What's next for responsible investors?

People living on fixed incomes and other 'safe' investments have been punished. Pros give tips on how to move forward in a rocky market.

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By Paul R. La Monica, CNNMoney.com editor at large

When will the economy begin to turn around?
  • Later this year
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NEW YORK (CNNMoney.com) -- Everybody is feeling the pain of this recession and bear market. But older Americans, especially those living on fixed incomes, are really getting squeezed. And it's not fair.

Many people were fiscally responsible during the credit bubble. They saved. They invested in supposedly steady, stable blue-chips that offer the security of dividends as well as low-risk bonds. It's a strategy that's supposed to protect you during downturns.

But this isn't your average downturn.

JPMorgan Chase (JPM, Fortune 500), a bank that's supposed to be among the "healthier" financial institutions, announced Monday it would slash its dividend by 87% to just 5 cents a share in order to preserve capital. Based on the new payment, the stock will yield a puny 1%.

CBS (CBS, Fortune 500), Dow Chemical (DOW, Fortune 500) and Harley-Davidson (HOG, Fortune 500) have all taken a hatchet to their dividends this month. And The New York Times (NYT), after cutting its quarterly dividend by 74% in November, completely suspended it Friday.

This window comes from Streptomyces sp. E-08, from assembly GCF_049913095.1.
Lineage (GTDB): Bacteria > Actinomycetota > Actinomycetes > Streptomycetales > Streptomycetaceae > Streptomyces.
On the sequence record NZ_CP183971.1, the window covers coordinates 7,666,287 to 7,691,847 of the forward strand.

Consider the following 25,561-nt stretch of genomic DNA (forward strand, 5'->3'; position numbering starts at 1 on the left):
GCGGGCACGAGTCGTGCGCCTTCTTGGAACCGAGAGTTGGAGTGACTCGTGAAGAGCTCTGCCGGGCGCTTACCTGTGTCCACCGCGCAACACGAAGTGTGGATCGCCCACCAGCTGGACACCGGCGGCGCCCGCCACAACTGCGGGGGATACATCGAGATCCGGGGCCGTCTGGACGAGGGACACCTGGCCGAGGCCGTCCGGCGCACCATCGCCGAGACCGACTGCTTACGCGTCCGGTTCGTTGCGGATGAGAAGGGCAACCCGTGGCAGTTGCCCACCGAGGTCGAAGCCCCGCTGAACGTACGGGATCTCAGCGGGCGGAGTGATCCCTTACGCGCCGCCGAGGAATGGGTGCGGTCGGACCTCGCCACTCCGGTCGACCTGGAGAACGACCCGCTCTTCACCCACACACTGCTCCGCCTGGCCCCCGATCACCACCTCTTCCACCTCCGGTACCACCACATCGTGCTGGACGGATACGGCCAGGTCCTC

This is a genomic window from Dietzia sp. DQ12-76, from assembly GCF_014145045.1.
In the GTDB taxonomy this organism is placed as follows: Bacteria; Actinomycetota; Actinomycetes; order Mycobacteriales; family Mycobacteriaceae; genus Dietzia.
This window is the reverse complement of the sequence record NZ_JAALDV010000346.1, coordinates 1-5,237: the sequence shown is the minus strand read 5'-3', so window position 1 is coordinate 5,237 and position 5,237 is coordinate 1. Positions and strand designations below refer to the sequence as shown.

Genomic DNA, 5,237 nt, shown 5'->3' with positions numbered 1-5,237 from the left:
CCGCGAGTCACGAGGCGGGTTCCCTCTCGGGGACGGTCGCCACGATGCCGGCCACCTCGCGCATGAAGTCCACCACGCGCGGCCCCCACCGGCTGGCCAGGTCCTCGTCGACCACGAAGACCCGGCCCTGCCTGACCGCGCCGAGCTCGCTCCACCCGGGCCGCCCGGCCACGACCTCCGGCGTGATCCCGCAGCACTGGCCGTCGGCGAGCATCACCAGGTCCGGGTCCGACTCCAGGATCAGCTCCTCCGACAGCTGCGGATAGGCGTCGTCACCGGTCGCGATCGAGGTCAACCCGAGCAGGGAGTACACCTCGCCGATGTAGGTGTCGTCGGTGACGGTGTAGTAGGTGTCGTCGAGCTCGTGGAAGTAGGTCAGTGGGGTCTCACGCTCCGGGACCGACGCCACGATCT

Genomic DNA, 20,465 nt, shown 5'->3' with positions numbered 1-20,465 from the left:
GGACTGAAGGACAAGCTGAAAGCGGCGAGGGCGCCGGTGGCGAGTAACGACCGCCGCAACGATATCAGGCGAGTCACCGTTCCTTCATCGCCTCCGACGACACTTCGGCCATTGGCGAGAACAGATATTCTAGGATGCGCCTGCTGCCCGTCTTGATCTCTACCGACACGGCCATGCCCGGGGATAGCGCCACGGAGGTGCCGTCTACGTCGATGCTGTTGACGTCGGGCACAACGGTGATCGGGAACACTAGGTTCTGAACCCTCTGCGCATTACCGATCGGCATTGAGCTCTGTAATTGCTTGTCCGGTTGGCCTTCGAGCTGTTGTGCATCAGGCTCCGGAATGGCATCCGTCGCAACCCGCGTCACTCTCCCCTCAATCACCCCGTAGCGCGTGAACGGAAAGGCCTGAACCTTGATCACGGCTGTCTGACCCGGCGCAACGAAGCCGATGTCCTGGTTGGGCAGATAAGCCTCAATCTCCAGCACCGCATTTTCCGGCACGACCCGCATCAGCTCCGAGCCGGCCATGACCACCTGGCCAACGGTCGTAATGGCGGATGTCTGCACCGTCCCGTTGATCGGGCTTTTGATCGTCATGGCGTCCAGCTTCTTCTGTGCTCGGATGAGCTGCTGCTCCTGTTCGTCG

The bond market hasn't offered much respite either. With the Federal Reserve lowering interest rates to near zero, the yield on the U.S. 10-Year Treasury note is now hovering at around 2.75% as investors flocked to buy Treasurys. (Bond prices and yields move in opposite directions.)

"The rates on most fixed-income securities deemed safe are at 20-year lows. The flight to Treasurys has pushed yields down, and there's much less appetite for anything else that's riskier. So if you are relying on income, it's a question of low risk but very little return," said Rob Williams, director of income planning at the Schwab Center of Financial Research.

Meanwhile, keeping money in a bank isn't doing much either. The average rate on a money-market account is a miniscule 1.56%, according to Bankrate.

Unfortunately, as long as this recession persists, the Fed is unlikely to raise rates any time soon.

And in a speech Monday evening, Dallas Federal Reserve president Richard Fisher, who was a voting member on the Fed's interest-rate setting committee last year, pointed out that this is a problem for those depending on dividends, bonds and bank savings during their retirement.

"I remain concerned about the effects low rates have on aging baby boomers and the elderly who played by the rules, saved and squirreled away money and are now earning meager returns on their fixed-income portfolios and bank deposits," Fisher said.

So what can be done? I'll admit that I've tried to preach that people remain level-headed. If you're investing for the long-term, this is obviously a scary time. But it's not reason to panic and dump all your 401(k) into gold stocks.

However, there is no hard and fast rule for investing for the long haul since it all depends on how close you are to retirement.